‘Something to Talk About’ (R)By Hal Hinson
Washington Post Staff Writer
August 04, 1995
From the moment the alarm rings in the opening scene of Lasse Halstrom's warmhearted, energetic "Something to Talk About," Grace (Julia Roberts) and Eddie (Dennis Quaid) keep missing each other. They may be side by side in bed, but she's so busy—managing the stable for her father, compiling a cookbook for her women's club and attempting to be the ideal Southern wife, mother and daughter—that she can't even spare a second for a good morning smooch. Sometimes, she moves so fast that she motors off without realizing that she's left her daughter (adorable Haley Aull) behind.
Then Grace sees Eddie passionately kissing a young blonde in front of an office building. And for Grace everything comes to a dead stop.
Despite the fact that Eddie's high school nickname was "Hound Dog," the discovery of her husband's infidelity seems to take Grace completely by surprise, throwing all her assumptions about life into question. Though everyone keeps telling her to roll with the punches—that her husband is just being a man—she has no intention of letting him off the hook. If turning a blind eye is the way the marriage game is played, she is taking her ball and going home—and her enraged protest against the rules threatens to bring the whole community down around her. In one hilarious scene, Grace throws the social equivalent of a hand grenade into a charity league meeting when she starts announcing who's sleeping with whom in order to get more info on Eddie.
With Grace running around out of control, no one is safe, particularly not her tough, cantankerous father (Robert Duvall), who ruled his family like a bantam Mussolini until Grace informs her mother (played with gracious restraint by Gena Rowlands) that father had a wandering eye, as well.
Working from a script by Callie Khouri ("Thelma & Louise"), Halstrom orchestrates these potentially weighty themes with a pleasingly light comic touch. His first love is character—the more eccentric the better—and perhaps his greatest strength as a director is a sensitivity to the individual quirks of his actors. And, for the most part, the actors have responded.
The real standout is Duvall, who plays his charming Southern despot in full strut, filling in every corner of his character with odd bits of craggy business. His performance—which is also chock-full of the most shameless mugging—probably makes the character more likable than Khouri intended. Actually, everybody is nice here—even the bastards. As Eddie, Quaid gets a chance to do some of his most resonant work—that is, when he's not flashing his trademark wrap-around smile. Kyra Sedgwick, who plays Grace's sister, probably has the picture's best lines, and she hits them dead-on. And Rowlands makes a great partner for Duvall; she and her character hold their own.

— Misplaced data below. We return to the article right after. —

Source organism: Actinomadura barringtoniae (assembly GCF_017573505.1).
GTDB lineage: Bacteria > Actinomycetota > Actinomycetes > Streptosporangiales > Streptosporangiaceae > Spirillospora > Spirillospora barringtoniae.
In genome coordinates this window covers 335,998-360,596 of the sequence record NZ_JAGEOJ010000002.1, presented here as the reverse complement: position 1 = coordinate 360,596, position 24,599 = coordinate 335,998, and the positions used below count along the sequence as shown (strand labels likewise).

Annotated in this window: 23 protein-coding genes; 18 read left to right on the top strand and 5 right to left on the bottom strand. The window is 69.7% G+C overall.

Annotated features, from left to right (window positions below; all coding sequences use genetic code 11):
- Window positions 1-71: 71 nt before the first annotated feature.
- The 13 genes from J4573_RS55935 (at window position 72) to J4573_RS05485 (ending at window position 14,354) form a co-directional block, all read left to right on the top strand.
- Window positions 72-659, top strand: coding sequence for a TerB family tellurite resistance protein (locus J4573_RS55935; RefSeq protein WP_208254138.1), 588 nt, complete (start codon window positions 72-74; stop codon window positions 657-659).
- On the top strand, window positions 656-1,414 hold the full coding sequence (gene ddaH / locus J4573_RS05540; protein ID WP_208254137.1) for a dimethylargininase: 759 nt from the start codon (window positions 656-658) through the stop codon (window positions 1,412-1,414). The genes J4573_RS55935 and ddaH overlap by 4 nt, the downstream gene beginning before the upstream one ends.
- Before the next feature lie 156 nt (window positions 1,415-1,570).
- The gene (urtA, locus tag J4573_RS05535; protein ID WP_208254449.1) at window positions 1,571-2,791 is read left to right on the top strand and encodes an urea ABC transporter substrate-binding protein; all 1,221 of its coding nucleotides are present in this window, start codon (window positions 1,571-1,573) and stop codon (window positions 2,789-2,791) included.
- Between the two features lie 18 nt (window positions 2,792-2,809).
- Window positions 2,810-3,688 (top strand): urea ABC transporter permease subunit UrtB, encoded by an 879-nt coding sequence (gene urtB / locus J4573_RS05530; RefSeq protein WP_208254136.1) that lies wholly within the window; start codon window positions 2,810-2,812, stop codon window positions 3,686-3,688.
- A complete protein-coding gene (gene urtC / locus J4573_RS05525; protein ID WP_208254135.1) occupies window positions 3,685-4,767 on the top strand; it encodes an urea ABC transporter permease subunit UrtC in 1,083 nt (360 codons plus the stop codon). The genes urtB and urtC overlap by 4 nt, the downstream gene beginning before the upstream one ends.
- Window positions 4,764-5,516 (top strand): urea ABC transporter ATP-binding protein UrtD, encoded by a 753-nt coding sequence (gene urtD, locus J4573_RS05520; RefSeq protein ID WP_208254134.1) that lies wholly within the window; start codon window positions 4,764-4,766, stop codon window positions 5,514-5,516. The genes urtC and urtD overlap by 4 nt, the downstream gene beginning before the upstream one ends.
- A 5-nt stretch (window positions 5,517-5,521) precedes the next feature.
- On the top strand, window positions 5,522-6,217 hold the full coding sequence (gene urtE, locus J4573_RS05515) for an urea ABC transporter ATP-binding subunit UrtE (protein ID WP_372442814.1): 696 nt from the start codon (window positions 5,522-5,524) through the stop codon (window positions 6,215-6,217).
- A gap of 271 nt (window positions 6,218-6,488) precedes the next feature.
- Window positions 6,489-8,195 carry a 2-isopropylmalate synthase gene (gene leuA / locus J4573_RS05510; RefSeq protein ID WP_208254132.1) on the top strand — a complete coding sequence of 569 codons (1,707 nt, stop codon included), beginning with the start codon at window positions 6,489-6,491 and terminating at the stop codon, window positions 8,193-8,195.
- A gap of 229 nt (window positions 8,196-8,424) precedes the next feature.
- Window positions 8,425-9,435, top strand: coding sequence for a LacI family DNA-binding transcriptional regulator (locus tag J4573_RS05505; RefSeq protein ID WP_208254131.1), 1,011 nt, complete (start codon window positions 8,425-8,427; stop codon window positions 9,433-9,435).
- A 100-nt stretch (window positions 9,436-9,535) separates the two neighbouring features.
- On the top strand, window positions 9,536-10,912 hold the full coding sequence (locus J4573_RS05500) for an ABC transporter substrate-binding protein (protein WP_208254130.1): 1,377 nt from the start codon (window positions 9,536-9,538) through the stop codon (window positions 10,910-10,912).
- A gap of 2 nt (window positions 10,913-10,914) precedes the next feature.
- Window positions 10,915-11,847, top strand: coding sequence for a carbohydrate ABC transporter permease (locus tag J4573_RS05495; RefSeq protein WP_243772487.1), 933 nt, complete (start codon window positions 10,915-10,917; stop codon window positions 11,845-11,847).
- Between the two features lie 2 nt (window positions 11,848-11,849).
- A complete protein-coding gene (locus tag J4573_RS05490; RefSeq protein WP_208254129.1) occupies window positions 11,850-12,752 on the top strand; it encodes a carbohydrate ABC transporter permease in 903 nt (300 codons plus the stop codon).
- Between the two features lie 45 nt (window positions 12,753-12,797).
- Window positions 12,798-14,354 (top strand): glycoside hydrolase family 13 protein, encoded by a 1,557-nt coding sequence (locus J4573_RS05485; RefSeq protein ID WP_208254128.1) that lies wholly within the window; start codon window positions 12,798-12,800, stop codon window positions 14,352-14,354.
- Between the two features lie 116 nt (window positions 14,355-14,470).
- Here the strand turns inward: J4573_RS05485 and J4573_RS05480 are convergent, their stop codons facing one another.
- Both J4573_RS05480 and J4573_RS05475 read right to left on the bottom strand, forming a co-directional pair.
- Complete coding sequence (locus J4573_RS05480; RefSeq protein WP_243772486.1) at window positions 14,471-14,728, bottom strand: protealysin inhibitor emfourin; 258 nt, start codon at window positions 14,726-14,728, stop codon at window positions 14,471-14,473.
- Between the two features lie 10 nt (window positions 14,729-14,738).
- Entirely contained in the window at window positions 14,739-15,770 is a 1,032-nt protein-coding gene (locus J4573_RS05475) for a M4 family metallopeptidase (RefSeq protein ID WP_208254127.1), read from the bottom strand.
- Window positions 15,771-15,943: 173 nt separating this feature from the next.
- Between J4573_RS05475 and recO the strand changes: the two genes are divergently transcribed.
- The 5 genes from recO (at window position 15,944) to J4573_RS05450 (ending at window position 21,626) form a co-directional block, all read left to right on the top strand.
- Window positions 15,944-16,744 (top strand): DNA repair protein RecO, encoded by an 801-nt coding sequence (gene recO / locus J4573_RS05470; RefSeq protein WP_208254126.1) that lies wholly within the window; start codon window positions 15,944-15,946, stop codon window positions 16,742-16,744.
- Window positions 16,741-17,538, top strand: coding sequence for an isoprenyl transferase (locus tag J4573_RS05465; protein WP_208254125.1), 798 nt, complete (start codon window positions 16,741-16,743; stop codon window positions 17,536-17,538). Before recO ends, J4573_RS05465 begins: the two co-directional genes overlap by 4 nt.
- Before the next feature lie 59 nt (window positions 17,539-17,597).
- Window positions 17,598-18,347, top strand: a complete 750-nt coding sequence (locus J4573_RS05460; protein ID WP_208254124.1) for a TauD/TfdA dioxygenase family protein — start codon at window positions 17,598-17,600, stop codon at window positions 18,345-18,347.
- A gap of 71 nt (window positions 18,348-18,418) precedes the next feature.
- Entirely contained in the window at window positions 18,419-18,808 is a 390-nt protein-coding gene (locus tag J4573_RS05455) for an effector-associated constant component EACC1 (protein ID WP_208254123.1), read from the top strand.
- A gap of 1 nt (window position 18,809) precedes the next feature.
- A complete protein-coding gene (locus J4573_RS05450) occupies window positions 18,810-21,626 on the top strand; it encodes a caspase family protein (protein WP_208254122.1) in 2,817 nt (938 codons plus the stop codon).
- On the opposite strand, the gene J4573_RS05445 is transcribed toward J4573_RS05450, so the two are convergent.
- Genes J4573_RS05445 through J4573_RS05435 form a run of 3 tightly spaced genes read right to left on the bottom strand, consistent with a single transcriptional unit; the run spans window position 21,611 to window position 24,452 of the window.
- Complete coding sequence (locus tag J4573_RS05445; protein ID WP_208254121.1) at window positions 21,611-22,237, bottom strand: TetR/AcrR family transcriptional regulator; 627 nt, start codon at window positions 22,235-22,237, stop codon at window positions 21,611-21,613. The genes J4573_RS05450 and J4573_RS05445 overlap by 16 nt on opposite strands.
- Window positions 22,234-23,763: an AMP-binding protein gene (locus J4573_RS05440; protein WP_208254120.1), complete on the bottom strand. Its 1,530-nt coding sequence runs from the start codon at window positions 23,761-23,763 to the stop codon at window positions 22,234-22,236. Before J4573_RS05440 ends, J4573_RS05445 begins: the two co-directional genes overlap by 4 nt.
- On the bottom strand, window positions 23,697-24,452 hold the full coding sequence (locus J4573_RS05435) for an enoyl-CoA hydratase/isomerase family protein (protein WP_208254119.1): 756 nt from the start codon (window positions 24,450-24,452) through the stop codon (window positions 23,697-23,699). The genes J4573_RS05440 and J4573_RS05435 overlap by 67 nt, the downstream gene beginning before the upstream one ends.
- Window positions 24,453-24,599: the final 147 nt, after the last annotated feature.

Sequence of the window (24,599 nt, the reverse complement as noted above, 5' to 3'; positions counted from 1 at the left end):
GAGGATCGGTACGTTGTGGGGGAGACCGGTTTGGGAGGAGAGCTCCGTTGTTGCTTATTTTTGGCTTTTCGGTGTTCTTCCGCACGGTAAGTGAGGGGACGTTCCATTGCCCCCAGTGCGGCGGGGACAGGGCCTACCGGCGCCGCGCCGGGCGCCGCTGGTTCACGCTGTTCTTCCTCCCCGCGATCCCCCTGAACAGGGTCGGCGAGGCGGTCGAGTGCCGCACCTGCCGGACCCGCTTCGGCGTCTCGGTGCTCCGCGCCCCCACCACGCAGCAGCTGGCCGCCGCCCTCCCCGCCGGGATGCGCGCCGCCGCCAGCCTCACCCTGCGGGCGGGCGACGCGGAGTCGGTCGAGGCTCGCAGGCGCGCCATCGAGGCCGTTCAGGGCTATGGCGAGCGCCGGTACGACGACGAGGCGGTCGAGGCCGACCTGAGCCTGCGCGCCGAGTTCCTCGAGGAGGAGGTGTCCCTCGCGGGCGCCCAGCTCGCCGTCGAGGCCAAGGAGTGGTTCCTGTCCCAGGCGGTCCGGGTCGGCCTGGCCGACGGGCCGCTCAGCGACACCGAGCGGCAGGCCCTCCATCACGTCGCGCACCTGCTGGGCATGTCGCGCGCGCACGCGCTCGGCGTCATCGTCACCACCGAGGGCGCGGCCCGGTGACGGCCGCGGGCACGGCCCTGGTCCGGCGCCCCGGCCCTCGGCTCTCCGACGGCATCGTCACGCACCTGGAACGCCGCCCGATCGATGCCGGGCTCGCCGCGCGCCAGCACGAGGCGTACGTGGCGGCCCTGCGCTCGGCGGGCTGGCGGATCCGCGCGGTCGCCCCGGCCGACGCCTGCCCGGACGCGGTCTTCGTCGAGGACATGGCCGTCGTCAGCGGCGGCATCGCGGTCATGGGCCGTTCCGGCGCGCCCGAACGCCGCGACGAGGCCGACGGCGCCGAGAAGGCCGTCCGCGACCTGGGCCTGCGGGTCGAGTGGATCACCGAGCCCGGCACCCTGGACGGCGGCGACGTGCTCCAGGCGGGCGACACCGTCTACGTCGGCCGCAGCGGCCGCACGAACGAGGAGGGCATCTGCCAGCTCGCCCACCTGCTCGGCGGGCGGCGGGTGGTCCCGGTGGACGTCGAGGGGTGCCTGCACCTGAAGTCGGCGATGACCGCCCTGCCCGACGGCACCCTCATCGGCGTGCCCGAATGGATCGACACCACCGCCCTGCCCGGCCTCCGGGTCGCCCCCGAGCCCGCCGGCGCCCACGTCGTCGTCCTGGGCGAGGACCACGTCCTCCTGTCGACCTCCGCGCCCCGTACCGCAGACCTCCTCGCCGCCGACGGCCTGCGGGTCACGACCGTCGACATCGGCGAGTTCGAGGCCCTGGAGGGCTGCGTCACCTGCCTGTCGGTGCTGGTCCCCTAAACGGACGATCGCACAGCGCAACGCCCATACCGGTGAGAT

The only character who tests our patience is the woman at the center. Roberts can only hint at the changes Grace is forced to go through, and as a result, Grace seems harsher and more self-centered than she should. When she tells her mother about her father's indiscretions, she comes across as bratty; even though she's in the right, she sounds like a pill.
To their credit, the filmmakers haven't simply created a situation where the man is the creep. Though Eddie has to pay for his indiscretions—and in the process learns the true value of his family—Grace is forced to acknowledge her role as well. The ending is still pat, with lots of reasons for optimism, but "Something" is not as neatly—or falsely—resolved as most Hollywood films. Halstrom may be a cornball and a softy at heart, but he allows real hurt, real betrayal and real healing into his movie.
Something to Talk About is rated R.
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